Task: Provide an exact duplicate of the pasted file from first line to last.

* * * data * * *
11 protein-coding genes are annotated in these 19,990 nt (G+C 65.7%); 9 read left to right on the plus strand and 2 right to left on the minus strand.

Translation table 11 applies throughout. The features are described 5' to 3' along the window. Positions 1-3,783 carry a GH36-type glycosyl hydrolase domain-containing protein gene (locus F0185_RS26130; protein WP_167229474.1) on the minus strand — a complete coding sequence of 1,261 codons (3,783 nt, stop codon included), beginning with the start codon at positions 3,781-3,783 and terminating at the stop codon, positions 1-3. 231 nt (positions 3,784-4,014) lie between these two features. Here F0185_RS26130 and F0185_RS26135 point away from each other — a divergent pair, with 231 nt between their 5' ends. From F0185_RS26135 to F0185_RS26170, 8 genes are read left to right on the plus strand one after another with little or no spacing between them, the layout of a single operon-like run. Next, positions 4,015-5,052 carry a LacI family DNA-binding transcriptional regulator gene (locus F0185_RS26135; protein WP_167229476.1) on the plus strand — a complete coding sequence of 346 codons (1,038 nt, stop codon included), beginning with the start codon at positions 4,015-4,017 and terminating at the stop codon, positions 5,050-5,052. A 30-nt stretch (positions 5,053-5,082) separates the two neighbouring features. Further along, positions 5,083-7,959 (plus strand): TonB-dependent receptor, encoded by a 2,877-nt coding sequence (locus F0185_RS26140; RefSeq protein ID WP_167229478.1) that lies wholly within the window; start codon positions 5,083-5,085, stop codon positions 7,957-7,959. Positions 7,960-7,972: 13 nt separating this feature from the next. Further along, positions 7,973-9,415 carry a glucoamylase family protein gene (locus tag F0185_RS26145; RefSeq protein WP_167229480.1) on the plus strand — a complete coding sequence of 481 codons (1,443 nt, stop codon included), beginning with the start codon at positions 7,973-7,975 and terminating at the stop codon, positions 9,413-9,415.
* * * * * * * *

11 protein-coding genes are annotated in these 19,990 nt (G+C 65.7%); 9 read left to right on the plus strand and 2 right to left on the minus strand.

Translation table 11 applies throughout. The features are described 5' to 3' along the window. Positions 1-3,783 carry a GH36-type glycosyl hydrolase domain-containing protein gene (locus F0185_RS26130; protein WP_167229474.1) on the minus strand — a complete coding sequence of 1,261 codons (3,783 nt, stop codon included), beginning with the start codon at positions 3,781-3,783 and terminating at the stop codon, positions 1-3. 231 nt (positions 3,784-4,014) lie between these two features. Here F0185_RS26130 and F0185_RS26135 point away from each other — a divergent pair, with 231 nt between their 5' ends. From F0185_RS26135 to F0185_RS26170, 8 genes are read left to right on the plus strand one after another with little or no spacing between them, the layout of a single operon-like run. Next, positions 4,015-5,052 carry a LacI family DNA-binding transcriptional regulator gene (locus F0185_RS26135; protein WP_167229476.1) on the plus strand — a complete coding sequence of 346 codons (1,038 nt, stop codon included), beginning with the start codon at positions 4,015-4,017 and terminating at the stop codon, positions 5,050-5,052. A 30-nt stretch (positions 5,053-5,082) separates the two neighbouring features. Further along, positions 5,083-7,959 (plus strand): TonB-dependent receptor, encoded by a 2,877-nt coding sequence (locus F0185_RS26140; RefSeq protein ID WP_167229478.1) that lies wholly within the window; start codon positions 5,083-5,085, stop codon positions 7,957-7,959. Positions 7,960-7,972: 13 nt separating this feature from the next. Further along, positions 7,973-9,415 carry a glucoamylase family protein gene (locus tag F0185_RS26145; RefSeq protein WP_167229480.1) on the plus strand — a complete coding sequence of 481 codons (1,443 nt, stop codon included), beginning with the start codon at positions 7,973-7,975 and terminating at the stop codon, positions 9,413-9,415.